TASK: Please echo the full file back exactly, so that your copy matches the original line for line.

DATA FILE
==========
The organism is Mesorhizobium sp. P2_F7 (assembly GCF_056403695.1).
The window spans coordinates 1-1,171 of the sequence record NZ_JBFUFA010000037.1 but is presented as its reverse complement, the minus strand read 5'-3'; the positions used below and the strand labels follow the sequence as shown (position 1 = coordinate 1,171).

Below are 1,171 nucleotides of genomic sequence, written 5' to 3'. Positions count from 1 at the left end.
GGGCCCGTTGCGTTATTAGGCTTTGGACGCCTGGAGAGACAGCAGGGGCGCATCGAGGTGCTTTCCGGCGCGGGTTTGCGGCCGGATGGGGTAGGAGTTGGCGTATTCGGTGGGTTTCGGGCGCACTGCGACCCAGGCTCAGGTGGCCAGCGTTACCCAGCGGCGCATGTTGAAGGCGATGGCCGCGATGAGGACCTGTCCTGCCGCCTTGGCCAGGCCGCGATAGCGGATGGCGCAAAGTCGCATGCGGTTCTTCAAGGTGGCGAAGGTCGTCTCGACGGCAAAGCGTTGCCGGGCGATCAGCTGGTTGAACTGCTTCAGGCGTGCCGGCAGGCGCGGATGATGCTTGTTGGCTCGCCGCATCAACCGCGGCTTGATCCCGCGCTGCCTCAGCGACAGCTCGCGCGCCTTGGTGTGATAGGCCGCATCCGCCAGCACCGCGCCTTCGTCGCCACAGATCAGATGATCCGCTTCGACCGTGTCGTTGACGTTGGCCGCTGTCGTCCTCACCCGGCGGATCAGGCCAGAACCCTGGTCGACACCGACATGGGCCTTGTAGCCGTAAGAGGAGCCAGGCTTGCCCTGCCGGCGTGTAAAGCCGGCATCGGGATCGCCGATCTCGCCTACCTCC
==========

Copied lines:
The organism is Mesorhizobium sp. P2_F7 (assembly GCF_056403695.1).
The window spans coordinates 1-1,171 of the sequence record NZ_JBFUFA010000037.1 but is presented as its reverse complement, the minus strand read 5'-3'; the positions used below and the strand labels follow the sequence as shown (position 1 = coordinate 1,171).

Below are 1,171 nucleotides of genomic sequence, written 5' to 3'. Positions count from 1 at the left end.
GGGCCCGTTGCGTTATTAGGCTTTGGACGCCTGGAGAGACAGCAGGGGCGCATCGAGGTGCTTTCCGGCGCGGGTTTGCGGCCGGATGGGGTAGGAGTTGGCGTATTCGGTGGGTTTCGGGCGCACTGCGACCCAGGCTCAGGTGGCCAGCGTTACCCAGCGGCGCATGTTGAAGGCGATGGCCGCGATGAGGACCTGTCCTGCCGCCTTGGCCAGGCCGCGATAGCGGATGGCGCAAAGTCGCATGCGGTTCTTCAAGGTGGCGAAGGTCGTCTCGACGGCAAAGCGTTGCCGGGCGATCAGCTGGTTGAACTGCTTCAGGCGTGCCGGCAGGCGCGGATGATGCTTGTTGGCTCGCCGCATCAACCGCGGCTTGATCCCGCGCTGCCTCAGCGACAGCTCGCGCGCCTTGGTGTGATAGGCCGCATCCGCCAGCACCGCGCCTTCGTCGCCACAGATCAGATGATCCGCTTCGACCGTGTCGTTGACGTTGGCCGCTGTCGTCCTCACCCGGCGGATCAGGCCAGAACCCTGGTCGACACCGACATGGGCCTTGTAGCCGTAAGAGGAGCCAGGCTTGCCCTGCCGGCGTGTAAAGCCGGCATCGGGATCGCCGATCTCGCCTACCTCC